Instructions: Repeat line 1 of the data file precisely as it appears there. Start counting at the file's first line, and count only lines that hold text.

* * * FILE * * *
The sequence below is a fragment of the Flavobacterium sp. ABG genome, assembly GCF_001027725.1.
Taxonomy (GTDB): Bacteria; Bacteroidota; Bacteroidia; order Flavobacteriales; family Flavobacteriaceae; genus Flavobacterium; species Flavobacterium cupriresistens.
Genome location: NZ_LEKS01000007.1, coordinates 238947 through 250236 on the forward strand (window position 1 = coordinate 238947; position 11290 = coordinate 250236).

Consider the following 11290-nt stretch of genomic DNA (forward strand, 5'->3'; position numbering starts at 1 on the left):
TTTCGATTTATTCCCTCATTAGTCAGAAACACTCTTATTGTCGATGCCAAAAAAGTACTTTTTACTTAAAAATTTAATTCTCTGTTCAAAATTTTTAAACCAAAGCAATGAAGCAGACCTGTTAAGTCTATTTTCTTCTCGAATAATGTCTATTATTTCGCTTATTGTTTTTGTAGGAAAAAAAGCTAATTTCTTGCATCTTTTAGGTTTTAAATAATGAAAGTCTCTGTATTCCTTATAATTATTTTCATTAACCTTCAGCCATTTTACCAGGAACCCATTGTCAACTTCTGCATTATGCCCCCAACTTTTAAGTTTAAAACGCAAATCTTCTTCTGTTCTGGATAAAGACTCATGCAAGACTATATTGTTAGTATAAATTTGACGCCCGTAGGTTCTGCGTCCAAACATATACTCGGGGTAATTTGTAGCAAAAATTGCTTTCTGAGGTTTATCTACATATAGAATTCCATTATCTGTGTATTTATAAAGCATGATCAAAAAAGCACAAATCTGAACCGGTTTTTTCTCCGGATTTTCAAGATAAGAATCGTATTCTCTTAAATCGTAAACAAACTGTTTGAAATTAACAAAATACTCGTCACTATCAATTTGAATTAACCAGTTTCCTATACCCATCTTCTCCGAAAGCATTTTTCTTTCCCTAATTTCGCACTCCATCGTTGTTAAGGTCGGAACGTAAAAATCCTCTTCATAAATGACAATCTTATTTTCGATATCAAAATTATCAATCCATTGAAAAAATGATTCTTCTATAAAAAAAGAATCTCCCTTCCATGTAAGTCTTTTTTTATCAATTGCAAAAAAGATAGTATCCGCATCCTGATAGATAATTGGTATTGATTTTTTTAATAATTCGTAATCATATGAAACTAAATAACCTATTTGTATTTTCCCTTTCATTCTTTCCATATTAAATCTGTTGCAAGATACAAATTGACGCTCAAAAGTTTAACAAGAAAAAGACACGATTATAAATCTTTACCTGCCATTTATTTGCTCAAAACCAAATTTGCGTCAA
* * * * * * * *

The sequence below is a fragment of the Flavobacterium sp. ABG genome, assembly GCF_001027725.1.